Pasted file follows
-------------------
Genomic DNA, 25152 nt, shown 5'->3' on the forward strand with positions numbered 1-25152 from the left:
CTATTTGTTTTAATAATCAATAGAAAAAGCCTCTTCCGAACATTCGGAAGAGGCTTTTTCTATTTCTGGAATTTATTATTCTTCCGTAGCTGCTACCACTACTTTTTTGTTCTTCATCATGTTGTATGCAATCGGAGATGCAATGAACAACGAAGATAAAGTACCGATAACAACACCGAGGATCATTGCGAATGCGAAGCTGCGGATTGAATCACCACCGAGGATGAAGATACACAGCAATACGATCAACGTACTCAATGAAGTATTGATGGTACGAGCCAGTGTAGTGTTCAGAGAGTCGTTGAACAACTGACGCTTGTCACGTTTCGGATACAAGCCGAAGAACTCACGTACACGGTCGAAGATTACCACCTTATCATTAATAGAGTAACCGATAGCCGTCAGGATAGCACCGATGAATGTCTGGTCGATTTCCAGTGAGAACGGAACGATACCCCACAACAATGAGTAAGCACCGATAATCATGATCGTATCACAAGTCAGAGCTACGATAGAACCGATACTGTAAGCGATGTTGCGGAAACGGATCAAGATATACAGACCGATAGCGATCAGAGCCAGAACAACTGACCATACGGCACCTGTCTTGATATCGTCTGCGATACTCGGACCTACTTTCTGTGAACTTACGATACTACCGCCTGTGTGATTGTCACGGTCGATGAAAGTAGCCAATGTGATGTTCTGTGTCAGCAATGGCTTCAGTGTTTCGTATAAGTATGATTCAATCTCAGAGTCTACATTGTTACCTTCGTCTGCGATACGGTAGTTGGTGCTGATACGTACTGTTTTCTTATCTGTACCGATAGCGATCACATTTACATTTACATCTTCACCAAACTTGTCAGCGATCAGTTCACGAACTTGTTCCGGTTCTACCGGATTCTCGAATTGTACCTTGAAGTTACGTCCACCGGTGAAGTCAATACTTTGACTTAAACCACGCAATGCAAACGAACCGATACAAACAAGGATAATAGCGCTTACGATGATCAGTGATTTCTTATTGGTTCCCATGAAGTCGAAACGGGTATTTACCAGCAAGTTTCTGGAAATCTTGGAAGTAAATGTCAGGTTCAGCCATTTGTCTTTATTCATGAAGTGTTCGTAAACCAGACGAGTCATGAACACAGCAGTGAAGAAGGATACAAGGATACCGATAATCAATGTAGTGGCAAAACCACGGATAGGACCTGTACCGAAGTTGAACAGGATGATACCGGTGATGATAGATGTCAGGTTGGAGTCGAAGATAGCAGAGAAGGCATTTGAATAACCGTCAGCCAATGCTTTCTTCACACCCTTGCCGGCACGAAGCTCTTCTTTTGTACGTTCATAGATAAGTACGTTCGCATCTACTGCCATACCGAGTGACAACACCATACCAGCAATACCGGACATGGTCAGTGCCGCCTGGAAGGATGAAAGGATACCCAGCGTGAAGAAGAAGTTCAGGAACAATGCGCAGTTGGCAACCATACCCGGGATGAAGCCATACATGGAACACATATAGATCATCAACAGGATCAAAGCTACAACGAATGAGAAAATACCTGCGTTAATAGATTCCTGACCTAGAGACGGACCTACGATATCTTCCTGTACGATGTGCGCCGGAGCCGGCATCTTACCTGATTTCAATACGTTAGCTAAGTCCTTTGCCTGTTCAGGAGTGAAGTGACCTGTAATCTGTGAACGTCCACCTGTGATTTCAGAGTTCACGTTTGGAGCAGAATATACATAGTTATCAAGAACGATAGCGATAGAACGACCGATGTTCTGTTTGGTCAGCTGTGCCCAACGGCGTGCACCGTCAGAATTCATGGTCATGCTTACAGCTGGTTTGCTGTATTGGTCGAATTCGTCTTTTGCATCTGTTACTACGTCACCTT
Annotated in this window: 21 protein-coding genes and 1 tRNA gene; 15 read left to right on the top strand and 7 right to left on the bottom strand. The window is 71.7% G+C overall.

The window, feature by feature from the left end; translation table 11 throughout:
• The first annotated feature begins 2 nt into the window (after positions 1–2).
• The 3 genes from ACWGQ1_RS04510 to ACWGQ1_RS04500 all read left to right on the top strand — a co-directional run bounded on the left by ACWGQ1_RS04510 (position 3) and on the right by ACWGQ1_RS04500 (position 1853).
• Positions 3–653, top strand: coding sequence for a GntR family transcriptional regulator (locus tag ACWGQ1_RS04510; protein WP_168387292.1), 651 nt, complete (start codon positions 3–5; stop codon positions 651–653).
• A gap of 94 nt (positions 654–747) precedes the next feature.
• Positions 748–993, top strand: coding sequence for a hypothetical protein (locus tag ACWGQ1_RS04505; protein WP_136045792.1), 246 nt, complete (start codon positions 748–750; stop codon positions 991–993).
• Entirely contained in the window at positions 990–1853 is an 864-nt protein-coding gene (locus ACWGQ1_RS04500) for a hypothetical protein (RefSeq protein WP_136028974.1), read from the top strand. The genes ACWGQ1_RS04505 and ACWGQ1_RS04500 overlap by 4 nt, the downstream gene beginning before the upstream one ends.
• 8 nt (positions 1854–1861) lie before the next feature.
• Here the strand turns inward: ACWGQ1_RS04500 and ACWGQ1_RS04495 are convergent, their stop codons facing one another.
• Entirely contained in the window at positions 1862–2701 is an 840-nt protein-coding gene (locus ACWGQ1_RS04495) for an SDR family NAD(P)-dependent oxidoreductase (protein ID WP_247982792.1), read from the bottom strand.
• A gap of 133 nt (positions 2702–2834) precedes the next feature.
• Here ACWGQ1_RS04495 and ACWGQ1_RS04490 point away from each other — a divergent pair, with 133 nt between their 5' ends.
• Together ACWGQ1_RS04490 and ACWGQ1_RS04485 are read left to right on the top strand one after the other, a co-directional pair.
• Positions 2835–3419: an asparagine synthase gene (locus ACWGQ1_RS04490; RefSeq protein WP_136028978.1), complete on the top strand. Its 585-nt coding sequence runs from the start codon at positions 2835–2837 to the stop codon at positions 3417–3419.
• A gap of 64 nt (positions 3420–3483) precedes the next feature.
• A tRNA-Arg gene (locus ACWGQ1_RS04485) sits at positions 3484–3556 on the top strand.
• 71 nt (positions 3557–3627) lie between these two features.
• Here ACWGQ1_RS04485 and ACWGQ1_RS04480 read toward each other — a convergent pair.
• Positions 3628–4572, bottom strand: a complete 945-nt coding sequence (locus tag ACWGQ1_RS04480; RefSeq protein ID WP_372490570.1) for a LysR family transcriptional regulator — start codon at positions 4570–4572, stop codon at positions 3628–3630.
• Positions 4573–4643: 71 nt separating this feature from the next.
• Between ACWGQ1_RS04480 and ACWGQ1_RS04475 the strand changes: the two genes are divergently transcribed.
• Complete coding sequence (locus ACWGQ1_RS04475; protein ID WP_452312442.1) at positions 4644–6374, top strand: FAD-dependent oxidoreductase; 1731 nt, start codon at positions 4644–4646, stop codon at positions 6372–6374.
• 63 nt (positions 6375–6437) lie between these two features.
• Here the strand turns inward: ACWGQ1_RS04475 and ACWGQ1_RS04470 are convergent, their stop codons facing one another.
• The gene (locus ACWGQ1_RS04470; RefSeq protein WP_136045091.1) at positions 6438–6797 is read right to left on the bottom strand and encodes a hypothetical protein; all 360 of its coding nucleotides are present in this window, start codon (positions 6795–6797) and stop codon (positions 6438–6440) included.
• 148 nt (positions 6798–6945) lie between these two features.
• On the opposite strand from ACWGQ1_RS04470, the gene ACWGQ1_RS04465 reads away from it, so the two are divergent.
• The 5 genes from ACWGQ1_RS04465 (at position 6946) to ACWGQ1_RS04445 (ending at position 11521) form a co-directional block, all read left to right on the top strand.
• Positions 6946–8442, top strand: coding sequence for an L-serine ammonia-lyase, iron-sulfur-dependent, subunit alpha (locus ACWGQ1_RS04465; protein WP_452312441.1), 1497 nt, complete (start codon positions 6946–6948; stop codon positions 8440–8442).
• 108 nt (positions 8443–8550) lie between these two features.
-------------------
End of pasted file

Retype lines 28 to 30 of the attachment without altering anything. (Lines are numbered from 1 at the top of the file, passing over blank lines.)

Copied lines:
• The gene (locus ACWGQ1_RS04470; RefSeq protein WP_136045091.1) at positions 6438–6797 is read right to left on the bottom strand and encodes a hypothetical protein; all 360 of its coding nucleotides are present in this window, start codon (positions 6795–6797) and stop codon (positions 6438–6440) included.
• 148 nt (positions 6798–6945) lie between these two features.
• On the opposite strand from ACWGQ1_RS04470, the gene ACWGQ1_RS04465 reads away from it, so the two are divergent.